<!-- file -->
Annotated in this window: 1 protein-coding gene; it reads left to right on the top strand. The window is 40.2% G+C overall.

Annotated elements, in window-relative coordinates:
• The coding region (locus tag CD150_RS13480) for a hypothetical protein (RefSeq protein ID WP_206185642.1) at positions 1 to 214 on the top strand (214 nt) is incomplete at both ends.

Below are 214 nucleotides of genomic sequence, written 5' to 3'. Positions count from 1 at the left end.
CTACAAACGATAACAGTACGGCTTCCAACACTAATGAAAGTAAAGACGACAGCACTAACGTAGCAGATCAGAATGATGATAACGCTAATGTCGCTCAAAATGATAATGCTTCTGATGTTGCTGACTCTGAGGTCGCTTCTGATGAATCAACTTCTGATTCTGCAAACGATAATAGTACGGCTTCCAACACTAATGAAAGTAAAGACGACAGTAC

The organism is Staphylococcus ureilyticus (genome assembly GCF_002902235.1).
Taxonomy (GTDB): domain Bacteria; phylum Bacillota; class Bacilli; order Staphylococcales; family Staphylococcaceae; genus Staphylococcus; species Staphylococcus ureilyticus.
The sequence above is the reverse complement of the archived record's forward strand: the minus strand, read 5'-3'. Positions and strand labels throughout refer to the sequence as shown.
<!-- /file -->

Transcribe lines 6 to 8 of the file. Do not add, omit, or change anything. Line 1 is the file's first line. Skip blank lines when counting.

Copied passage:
The organism is Staphylococcus ureilyticus (genome assembly GCF_002902235.1).
Taxonomy (GTDB): domain Bacteria; phylum Bacillota; class Bacilli; order Staphylococcales; family Staphylococcaceae; genus Staphylococcus; species Staphylococcus ureilyticus.
The sequence above is the reverse complement of the archived record's forward strand: the minus strand, read 5'-3'. Positions and strand labels throughout refer to the sequence as shown.